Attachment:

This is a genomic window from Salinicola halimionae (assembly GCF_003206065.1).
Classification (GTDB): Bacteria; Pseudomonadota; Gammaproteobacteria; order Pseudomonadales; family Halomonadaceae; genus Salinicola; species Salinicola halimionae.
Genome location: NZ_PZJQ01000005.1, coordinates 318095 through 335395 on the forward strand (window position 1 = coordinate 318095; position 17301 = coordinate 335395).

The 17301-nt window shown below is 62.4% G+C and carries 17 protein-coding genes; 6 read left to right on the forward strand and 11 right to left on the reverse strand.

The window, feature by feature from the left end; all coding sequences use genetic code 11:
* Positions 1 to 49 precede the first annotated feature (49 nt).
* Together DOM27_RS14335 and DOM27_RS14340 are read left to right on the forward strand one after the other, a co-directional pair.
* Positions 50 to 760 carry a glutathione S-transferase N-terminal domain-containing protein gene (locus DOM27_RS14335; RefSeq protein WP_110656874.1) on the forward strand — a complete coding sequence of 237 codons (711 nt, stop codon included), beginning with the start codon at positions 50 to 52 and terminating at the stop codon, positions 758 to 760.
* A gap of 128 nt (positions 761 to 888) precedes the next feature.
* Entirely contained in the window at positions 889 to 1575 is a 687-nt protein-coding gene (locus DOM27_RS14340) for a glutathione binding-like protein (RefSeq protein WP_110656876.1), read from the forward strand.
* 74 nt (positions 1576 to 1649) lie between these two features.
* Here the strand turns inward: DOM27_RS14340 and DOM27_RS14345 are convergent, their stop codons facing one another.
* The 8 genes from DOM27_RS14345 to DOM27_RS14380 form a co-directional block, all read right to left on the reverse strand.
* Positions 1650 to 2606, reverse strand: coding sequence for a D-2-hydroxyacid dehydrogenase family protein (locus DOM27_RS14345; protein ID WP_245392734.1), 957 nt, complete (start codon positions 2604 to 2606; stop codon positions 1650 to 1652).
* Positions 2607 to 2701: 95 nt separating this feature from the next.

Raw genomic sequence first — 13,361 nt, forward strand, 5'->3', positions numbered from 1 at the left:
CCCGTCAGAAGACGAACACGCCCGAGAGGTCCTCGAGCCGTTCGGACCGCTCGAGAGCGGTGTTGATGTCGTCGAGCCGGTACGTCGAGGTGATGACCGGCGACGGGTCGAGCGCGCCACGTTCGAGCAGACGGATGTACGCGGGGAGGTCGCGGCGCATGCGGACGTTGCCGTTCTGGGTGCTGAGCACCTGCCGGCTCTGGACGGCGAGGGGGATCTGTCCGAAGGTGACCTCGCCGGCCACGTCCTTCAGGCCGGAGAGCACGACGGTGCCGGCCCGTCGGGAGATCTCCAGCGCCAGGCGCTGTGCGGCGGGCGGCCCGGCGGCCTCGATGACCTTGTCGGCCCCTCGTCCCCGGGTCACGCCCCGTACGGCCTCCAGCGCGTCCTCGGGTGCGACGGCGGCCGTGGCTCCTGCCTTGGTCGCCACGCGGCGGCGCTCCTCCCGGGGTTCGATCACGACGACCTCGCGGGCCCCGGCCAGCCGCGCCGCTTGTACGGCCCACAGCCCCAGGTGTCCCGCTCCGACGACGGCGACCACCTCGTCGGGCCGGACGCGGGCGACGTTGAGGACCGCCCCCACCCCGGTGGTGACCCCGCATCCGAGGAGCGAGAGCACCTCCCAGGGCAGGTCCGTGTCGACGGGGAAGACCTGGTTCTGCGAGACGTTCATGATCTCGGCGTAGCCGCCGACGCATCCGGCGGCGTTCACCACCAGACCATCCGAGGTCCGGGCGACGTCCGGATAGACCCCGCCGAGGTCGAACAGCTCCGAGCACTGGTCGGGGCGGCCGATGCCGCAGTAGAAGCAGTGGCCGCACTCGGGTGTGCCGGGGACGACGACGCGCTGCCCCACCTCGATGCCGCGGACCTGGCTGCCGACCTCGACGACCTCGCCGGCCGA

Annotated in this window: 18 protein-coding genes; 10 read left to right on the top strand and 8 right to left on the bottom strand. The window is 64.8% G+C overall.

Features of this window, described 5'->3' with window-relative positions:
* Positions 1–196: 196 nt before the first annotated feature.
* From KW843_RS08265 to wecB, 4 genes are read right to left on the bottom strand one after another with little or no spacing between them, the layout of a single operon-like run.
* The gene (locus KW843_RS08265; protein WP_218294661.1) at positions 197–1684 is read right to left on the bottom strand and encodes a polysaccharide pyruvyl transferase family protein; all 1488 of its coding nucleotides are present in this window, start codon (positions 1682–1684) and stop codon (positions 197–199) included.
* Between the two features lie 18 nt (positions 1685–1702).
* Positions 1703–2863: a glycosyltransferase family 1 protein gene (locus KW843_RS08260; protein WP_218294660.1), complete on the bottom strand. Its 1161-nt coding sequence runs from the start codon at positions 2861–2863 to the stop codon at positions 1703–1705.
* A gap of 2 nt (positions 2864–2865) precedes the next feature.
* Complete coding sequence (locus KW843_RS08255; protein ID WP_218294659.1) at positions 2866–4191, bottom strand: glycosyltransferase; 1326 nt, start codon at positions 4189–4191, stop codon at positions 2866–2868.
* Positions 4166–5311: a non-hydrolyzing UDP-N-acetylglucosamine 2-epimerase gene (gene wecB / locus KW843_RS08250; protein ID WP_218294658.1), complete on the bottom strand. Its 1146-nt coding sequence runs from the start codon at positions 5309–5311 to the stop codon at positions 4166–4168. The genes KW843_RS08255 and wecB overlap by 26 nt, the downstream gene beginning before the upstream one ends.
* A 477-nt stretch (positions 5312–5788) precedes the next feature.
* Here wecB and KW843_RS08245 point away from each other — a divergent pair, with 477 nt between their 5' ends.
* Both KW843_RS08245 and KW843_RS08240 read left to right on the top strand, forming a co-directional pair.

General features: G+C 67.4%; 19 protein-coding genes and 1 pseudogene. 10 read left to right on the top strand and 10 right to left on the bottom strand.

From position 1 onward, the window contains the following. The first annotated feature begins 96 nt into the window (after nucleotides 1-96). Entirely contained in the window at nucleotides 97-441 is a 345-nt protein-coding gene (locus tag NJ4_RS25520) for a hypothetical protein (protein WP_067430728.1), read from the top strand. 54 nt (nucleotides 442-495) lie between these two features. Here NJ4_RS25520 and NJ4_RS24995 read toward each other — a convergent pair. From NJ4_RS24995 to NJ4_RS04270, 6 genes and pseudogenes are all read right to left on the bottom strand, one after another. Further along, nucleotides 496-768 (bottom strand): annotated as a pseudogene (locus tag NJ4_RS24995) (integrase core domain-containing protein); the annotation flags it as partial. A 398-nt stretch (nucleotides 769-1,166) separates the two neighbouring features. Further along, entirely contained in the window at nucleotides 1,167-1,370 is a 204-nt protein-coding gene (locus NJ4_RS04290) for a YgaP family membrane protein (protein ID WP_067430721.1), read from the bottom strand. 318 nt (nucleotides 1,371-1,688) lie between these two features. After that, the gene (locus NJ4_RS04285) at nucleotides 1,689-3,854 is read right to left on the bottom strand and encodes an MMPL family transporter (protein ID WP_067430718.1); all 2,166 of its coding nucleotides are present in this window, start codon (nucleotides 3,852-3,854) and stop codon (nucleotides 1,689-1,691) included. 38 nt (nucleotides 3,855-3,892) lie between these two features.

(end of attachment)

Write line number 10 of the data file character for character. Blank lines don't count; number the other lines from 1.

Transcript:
* Entirely contained in the window at positions 889 to 1575 is a 687-nt protein-coding gene (locus DOM27_RS14340) for a glutathione binding-like protein (RefSeq protein WP_110656876.1), read from the forward strand.